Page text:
Clinton will attempt to substitute enthusiasm for Barack Obama with fear and loathing of Trump as a way to boost turnout among millennials and minorities, painting the Republican as an extremist.

But consider the results of an Esquire-NBC News survey of the “new American center.” Voters in this large group aren’t particularly socially conservative and aren’t against principled champions of limited government either. They do lean right on some issues, however:

“The people of the center are patriotic and proud, with a strong majority (66 percent) saying that America is still the greatest country in the world, and most (54 percent) calling it a model that other countries should emulate,” writes Tony Dokoupil. “But the center is also very nervous about the future, overwhelmingly saying that America can no longer afford to spend money on foreign aid (81 percent) when we need to build up our own country.”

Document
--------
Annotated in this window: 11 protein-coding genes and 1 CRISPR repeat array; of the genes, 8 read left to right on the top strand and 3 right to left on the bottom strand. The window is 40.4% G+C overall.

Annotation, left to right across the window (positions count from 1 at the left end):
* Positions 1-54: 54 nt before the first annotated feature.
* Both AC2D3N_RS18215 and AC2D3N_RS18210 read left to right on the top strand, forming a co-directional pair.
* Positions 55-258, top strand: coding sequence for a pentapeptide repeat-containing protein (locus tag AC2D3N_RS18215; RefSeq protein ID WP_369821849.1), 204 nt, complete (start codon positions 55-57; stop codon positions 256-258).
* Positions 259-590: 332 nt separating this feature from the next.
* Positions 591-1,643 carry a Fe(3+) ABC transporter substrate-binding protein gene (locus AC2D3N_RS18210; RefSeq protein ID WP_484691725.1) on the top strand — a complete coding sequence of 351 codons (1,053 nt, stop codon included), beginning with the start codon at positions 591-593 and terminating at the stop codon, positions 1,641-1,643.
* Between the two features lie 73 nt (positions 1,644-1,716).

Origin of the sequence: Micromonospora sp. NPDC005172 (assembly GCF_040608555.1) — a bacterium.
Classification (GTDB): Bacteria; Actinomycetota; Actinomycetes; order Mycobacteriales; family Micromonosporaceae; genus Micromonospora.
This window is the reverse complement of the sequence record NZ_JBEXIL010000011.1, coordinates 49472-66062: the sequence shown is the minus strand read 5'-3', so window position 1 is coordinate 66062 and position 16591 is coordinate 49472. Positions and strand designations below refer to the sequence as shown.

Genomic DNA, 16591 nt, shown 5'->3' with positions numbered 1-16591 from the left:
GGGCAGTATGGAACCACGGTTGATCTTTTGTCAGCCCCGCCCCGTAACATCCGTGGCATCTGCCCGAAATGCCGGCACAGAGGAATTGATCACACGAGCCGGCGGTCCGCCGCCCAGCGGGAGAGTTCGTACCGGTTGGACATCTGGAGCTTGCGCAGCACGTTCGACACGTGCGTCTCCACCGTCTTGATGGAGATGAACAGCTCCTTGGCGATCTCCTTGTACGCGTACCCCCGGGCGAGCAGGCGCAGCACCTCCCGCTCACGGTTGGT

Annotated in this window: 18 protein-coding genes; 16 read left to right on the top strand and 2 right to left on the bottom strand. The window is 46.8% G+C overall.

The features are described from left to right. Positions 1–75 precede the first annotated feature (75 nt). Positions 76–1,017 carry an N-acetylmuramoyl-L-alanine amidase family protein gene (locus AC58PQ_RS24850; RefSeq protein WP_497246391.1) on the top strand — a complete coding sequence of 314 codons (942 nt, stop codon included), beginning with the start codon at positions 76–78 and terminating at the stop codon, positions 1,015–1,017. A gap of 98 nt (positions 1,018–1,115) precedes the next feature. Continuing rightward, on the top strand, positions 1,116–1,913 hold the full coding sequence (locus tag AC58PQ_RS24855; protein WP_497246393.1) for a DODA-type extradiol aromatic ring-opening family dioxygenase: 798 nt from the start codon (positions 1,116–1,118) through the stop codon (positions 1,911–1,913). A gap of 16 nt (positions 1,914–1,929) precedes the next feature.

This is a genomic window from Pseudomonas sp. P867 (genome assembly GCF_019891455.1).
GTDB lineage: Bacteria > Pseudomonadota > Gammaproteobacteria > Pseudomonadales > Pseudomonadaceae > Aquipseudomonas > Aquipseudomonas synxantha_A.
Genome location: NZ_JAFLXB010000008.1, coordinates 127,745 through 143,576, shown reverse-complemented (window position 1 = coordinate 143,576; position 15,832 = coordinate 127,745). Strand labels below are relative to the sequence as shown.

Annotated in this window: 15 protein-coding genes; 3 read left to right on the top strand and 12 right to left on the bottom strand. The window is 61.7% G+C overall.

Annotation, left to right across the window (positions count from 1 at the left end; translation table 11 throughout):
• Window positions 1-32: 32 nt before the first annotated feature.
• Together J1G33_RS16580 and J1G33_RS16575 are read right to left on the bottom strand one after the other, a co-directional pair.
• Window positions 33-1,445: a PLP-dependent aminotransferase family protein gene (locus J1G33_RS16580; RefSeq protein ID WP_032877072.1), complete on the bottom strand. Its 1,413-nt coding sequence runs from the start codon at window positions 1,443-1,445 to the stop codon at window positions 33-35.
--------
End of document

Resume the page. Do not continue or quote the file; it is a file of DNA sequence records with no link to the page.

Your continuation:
These voters are afraid of another terrorist attack and feel the country’s political system is broken. Fifty-seven percent oppose affirmative action in hiring, 63 percent think protection of minority rights comes at the expense of the minority and they are less likely to support a path to citizenship for illegal immigrants than Republicans have been in the exit polls after most recent primaries.